Firefox 3.5 benchmarked: Twice as fast as Firefox 3

The brand-new version of the Firefox Web browser can know exactly where you're working from, but can also help conceal your private data. And it's lightning fast to boot

Nate Lanxon Special to CNET News
4 min read

2009 is the year of the Web browser. We've had the best version of Opera in history, the most impressive version of Safari, the beginnings of Google's Chrome on the Mac, and now a brand-new version of Firefox -- version 3.5, as we discussed this morning.

Three release candidates were released before the final version went public this week, and we've been using them for a couple of months. New features, all of which we've been testing, include an enormous speed boost, a private-browsing function to help keep sensitive data from prying eyes, and a feature that lets Firefox know where you're working from. But we'll come to those shortly, because we're going to talk about JavaScript first.

Twice as fast as Firefox 3

JavaScript powers some of the most important Web sites in the world, from complex Web-based email, to online mapping services such as Google Maps, to social networks such as Facebook. Browser developers are using JavaScript rendering benchmarks as weapons with which to fight off the competition, even to the extent of giving them cute names -- Safari has SquirrelFish, Google has V8, Opera has Carakan. 

So it makes sense that Firefox 3.5 called its rendering engine TraceMonkey, and with it has made the browser more than twice as fast as Firefox 3, by our own measurements. Using the SunSpider Javascript benchmark tool on a Windows PC, Firefox 3.5 scored 1,426ms, which is significantly faster than Firefox 3 which scored 3,250ms. Safari 4 and Chrome 2 scored 910ms and 709ms respectively.

The average user will not find the previous version slow, and so may not notice version 3.5 working much harder. But it is, and pages are loading closer to the speed of Chrome now.

But fast rendering does not a good browser make. Not alone, anyway. So on top of it is a Firefox interface largely identical to the last, at least aesthetically. And that means no 'Start private browsing' button is displayed, which is perhaps a small oversight. To enable this questionably inconspicuous feature, hit up Tools, then Start Private Browsing.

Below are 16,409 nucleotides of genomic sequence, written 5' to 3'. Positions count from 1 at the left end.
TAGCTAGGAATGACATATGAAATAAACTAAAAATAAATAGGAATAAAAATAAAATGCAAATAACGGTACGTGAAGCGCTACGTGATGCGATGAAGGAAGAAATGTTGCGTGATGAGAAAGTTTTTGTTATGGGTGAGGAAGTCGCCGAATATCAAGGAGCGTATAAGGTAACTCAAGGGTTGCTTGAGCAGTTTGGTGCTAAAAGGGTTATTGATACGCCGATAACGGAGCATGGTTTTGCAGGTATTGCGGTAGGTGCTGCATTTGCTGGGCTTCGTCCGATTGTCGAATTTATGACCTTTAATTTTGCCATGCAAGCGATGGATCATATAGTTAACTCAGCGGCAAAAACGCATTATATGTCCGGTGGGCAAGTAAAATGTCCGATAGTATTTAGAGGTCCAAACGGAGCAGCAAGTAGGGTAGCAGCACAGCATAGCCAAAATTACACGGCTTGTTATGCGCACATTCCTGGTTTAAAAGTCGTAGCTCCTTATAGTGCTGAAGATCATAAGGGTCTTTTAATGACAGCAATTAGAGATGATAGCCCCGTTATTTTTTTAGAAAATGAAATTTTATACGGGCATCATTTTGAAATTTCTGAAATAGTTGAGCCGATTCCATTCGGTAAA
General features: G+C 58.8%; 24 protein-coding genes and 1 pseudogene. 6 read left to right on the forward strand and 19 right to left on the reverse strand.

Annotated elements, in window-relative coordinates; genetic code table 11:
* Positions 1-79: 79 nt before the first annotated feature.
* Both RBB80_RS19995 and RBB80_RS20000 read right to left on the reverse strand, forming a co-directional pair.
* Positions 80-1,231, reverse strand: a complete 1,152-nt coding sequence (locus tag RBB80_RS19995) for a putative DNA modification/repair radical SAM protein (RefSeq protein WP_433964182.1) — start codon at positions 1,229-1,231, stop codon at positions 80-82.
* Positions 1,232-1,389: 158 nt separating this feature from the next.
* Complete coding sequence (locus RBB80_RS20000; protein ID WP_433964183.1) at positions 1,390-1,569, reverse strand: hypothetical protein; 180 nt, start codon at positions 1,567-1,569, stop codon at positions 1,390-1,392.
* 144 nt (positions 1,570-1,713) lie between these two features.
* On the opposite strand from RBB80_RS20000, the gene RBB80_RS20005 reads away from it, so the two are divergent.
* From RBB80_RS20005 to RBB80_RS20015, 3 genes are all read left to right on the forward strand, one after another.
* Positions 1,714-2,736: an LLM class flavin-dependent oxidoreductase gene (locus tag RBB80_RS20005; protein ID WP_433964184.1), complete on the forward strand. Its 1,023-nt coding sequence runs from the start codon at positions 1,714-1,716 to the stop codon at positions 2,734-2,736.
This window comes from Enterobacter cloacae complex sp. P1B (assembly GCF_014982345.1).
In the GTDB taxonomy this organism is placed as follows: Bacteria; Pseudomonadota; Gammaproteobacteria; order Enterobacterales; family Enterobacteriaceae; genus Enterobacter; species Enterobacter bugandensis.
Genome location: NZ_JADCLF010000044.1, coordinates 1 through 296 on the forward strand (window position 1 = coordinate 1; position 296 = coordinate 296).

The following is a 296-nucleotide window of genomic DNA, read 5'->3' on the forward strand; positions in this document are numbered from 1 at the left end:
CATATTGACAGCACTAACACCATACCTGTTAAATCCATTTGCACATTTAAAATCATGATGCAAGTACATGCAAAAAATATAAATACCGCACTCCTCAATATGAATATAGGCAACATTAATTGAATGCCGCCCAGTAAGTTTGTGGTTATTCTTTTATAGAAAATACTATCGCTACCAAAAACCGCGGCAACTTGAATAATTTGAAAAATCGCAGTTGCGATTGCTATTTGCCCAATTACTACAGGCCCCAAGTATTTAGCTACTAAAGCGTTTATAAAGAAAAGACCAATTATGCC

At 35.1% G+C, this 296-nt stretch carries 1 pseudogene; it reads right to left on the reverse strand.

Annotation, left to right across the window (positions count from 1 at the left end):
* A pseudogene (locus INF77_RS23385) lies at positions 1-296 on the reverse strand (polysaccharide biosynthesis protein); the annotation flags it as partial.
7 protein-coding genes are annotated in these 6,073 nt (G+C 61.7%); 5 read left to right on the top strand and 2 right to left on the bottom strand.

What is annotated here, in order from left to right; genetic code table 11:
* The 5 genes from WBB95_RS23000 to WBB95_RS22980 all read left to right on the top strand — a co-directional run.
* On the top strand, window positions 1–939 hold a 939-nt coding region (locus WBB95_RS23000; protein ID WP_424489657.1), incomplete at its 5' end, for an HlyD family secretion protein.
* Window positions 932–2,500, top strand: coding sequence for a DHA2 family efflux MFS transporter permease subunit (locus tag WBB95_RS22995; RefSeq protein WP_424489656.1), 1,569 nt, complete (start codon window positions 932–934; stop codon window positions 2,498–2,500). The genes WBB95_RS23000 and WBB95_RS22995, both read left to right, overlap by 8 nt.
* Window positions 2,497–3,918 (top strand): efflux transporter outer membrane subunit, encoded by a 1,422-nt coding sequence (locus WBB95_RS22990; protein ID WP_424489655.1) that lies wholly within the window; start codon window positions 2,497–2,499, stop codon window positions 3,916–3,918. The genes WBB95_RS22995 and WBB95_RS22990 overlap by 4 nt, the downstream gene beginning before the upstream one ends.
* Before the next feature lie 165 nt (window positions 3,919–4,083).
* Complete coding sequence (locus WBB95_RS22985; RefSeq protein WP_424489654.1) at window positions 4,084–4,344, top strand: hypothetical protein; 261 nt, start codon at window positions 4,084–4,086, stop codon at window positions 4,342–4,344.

Private browsing mode

Private browsing won't store your browsing history, passwords entered, cookies and items in the browser's cache (such as temporary images, for example), or a log of what you've downloaded. This is a feature Firefox is late to the game on, as Internet Explorer 8, Google Chrome and Safari users have enjoyed this perk for a while.

It's hard to get excited about such a feature unless you're the type of person who involves tin foil, hats, and anything that combines the two, but it works as advertised. Funnily, it doesn't mind pulling in passwords and autocomplete data already saved by Firefox.

Firefox knows where you are...

Perhaps the most interesting new feature is location-aware browsing. This is a feature that lets Firefox detect your position on the planet, then pass that location to whatever Web site you're on. It sounds like a privacy nightmare, right? Except it's not. Not really, anyway. You have to grant permission to every site, should one ask for it, and your location is discovered either based on your IP address or the geographical location of the Wi-Fi hotspots in your vicinity. Firefox works with Google's Location Service to do this, as it knows where on a map these hotspots are.

And in our tests it not only pinpointed our town, but even our street. The most obvious use for a feature like this would be within a Web site for a chain of coffee shops, say Starbucks. If you visit the Starbucks site to find where the nearest store is, it can use Firefox to determine your location to within a couple of hundred metres or so, and figure out which cafe is closest.

It works best with Wi-Fi enabled. When using our IP address -- which could position us practically anywhere in the country -- Firefox only knew we were somewhere in London. While that's useful if you often find yourself in countries you didn't know you were visiting, it's not going to narrow down where the nearest Venti black Americano can be snagged from.

Acid3 and the compliance to standards

Other new features include a score of 93/100 on the industry standard Acid3 test, which tests a browser for compliance with Web design standards, support for advanced HTML5 elements that you can expect to be used much more over the next few years, along with a number of additions to make Web pages with rich layouts and content render better.

It's an impressive browser with genuine innovation behind it. The only reason not to upgrade from Firefox 3 immediately is if you myriad extensions aren't compatible, and many of ours weren't. But otherwise, it's getting a hearty thumbs up. Download it here.